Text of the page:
Stirling’s strategic importance has long been linked to the River Forth.
The crossing point here has been a key place for travelling North and South for hundreds, if not thousands, of years. But did you know about the our building’s link to Stirling’s seafaring past?
Stirling’s Past as a Port
Travelling to Stirling by boat has probably been common for thousands of years. In 1874, a logboat was found in the Forth at Cambuskenneth which has been dated to the late 10th century. It’s stored at Cambuskenneth Abbey.
Scottish charters from the medieval period mention a harbour at Stirling, and burgh (town) records reference the harbour over a considerable period of time. Cambuskenneth Abbey is known to have had a medieval harbour, and archaeological excavations took place there in 2015. The results of these excavations suggested that the level of the river used to be significantly higher than it is today.
From 1450 onwards, Stirling was well established as an important Scottish port. It continued to be a trading port well into the 20th century. In the 1920s and 1930s, small transport ships continued to make the awkward, winding voyage up the Forth, but waterborne trade in Stirling really died out with the start of the Second World War in 1939.
Aerial photograph of the River Forth and the surrounding landscape of Stirlingshire.
The Engine Shed and Seagoing Trade
There’s an historical link between Stirling’s industries and the river Forth. Up until the 1850s, shipbuilding took place on the river’s banks, and raw materials like coal and lime were brought to Stirling by boat and goods like seeds exported. Some of this industrial activity was related to the military base at Forthside in the transportation of ordnance using the river.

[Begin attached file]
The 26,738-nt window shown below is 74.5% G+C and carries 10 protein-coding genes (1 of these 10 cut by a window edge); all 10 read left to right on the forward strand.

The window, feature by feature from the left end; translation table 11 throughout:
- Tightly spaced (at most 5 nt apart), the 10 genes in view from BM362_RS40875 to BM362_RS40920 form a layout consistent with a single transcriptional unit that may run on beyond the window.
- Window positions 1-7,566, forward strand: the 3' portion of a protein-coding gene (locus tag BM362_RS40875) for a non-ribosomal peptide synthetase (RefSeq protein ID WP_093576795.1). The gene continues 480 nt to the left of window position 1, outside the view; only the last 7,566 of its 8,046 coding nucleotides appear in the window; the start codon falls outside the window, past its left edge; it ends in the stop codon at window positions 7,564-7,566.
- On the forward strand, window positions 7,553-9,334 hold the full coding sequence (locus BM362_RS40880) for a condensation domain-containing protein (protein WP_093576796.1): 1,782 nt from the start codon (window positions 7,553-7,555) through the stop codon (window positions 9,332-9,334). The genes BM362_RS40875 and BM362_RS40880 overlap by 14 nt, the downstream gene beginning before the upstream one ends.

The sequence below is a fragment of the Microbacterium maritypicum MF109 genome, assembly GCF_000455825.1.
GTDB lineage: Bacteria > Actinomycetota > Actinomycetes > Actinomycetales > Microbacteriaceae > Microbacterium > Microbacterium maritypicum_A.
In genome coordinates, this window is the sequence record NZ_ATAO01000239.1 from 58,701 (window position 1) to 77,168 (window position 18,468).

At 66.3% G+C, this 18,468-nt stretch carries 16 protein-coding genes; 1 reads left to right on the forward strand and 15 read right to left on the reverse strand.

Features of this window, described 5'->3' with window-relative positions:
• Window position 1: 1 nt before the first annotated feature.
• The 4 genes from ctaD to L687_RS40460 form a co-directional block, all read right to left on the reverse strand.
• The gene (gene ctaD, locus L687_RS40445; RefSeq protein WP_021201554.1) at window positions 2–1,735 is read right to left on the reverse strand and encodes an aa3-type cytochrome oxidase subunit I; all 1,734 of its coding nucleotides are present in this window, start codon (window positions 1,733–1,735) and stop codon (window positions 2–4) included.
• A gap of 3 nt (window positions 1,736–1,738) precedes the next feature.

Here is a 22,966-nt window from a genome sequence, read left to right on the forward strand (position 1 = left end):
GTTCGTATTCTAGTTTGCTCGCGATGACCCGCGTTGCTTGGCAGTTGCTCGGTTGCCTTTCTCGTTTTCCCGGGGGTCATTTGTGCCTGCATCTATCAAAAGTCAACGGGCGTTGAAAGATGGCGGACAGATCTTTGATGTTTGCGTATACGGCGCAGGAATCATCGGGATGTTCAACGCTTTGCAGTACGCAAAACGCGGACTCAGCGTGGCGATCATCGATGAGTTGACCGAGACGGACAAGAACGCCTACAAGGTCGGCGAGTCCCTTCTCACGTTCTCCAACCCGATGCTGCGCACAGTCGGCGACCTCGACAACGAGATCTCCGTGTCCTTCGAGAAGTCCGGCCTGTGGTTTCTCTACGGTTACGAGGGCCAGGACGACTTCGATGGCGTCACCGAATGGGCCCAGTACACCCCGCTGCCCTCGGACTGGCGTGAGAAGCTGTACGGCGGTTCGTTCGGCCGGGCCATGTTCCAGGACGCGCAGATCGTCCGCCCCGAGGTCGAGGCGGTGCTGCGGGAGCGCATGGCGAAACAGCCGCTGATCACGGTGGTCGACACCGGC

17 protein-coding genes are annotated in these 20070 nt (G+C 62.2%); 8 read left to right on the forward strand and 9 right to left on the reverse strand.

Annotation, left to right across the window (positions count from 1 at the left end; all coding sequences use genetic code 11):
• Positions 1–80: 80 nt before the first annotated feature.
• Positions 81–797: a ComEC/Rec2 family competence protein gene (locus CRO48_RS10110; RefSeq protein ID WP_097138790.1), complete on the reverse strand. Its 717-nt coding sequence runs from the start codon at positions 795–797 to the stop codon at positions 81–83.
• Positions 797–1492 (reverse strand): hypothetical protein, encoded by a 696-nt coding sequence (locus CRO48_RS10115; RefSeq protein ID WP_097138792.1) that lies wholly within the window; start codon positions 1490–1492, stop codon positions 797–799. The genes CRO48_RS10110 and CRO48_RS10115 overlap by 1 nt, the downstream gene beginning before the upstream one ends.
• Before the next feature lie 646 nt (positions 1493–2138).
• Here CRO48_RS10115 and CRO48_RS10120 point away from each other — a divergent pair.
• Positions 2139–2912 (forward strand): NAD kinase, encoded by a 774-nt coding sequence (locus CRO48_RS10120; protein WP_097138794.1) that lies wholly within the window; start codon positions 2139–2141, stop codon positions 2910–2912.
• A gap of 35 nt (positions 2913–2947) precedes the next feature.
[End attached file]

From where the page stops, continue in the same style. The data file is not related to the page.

Our building was once part of this military complex, and there has been a quay (a platform for loading and unloading ships) on the riverbank near the Engine Shed since at least 1740. Later, another quay was built slightly north of this. It was used by the military to transport equipment and goods – the greenheart timber used to construct it is still visible from the river bank walk.
Today though, the river is no longer used by trading ships, and very few people would think of Stirling as a port city. Large ships would find it difficult to navigate the Forth as far up as the Engine Shed, and the availability of fast, easy road and rail transport probably contributed to the port’s decline in the 19th and 20th centuries.
The Engine Shed has been supported by a grant from the National Lottery Heritage Fund. Thanks to National Lottery players, we have been able to create Scotland’s dedicated building conservation centre. It enables us to encourage understanding of traditional building materials and skills among the public and professionals and raise standards in conservation for traditional buildings.